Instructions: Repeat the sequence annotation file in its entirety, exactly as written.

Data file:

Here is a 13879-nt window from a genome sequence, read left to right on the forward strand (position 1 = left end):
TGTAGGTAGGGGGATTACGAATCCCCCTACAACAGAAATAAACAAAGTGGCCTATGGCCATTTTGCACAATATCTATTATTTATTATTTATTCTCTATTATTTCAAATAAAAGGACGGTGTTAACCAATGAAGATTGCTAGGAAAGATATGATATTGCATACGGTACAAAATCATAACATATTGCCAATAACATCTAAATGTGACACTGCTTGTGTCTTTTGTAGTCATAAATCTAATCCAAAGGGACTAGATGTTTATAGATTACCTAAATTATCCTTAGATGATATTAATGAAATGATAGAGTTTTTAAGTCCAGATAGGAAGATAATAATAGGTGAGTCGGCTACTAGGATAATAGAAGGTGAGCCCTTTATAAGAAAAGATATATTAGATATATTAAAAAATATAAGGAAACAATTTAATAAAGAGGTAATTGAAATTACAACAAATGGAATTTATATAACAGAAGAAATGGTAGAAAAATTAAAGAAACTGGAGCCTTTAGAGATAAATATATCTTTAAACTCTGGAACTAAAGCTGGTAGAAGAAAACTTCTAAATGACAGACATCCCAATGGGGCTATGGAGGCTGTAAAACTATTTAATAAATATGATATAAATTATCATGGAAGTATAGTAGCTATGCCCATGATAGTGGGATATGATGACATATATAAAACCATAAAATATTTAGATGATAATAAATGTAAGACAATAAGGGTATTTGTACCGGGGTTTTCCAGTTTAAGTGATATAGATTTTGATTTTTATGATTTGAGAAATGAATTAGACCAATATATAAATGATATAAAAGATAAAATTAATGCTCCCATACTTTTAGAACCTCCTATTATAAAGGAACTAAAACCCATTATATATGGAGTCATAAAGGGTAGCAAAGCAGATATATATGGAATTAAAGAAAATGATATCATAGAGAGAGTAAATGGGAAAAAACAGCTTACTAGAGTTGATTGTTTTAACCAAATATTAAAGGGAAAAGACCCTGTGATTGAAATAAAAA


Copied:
Here is a 13879-nt window from a genome sequence, read left to right on the forward strand (position 1 = left end):
TGTAGGTAGGGGGATTACGAATCCCCCTACAACAGAAATAAACAAAGTGGCCTATGGCCATTTTGCACAATATCTATTATTTATTATTTATTCTCTATTATTTCAAATAAAAGGACGGTGTTAACCAATGAAGATTGCTAGGAAAGATATGATATTGCATACGGTACAAAATCATAACATATTGCCAATAACATCTAAATGTGACACTGCTTGTGTCTTTTGTAGTCATAAATCTAATCCAAAGGGACTAGATGTTTATAGATTACCTAAATTATCCTTAGATGATATTAATGAAATGATAGAGTTTTTAAGTCCAGATAGGAAGATAATAATAGGTGAGTCGGCTACTAGGATAATAGAAGGTGAGCCCTTTATAAGAAAAGATATATTAGATATATTAAAAAATATAAGGAAACAATTTAATAAAGAGGTAATTGAAATTACAACAAATGGAATTTATATAACAGAAGAAATGGTAGAAAAATTAAAGAAACTGGAGCCTTTAGAGATAAATATATCTTTAAACTCTGGAACTAAAGCTGGTAGAAGAAAACTTCTAAATGACAGACATCCCAATGGGGCTATGGAGGCTGTAAAACTATTTAATAAATATGATATAAATTATCATGGAAGTATAGTAGCTATGCCCATGATAGTGGGATATGATGACATATATAAAACCATAAAATATTTAGATGATAATAAATGTAAGACAATAAGGGTATTTGTACCGGGGTTTTCCAGTTTAAGTGATATAGATTTTGATTTTTATGATTTGAGAAATGAATTAGACCAATATATAAATGATATAAAAGATAAAATTAATGCTCCCATACTTTTAGAACCTCCTATTATAAAGGAACTAAAACCCATTATATATGGAGTCATAAAGGGTAGCAAAGCAGATATATATGGAATTAAAGAAAATGATATCATAGAGAGAGTAAATGGGAAAAAACAGCTTACTAGAGTTGATTGTTTTAACCAAATATTAAAGGGAAAAGACCCTGTGATTGAAATAAAAA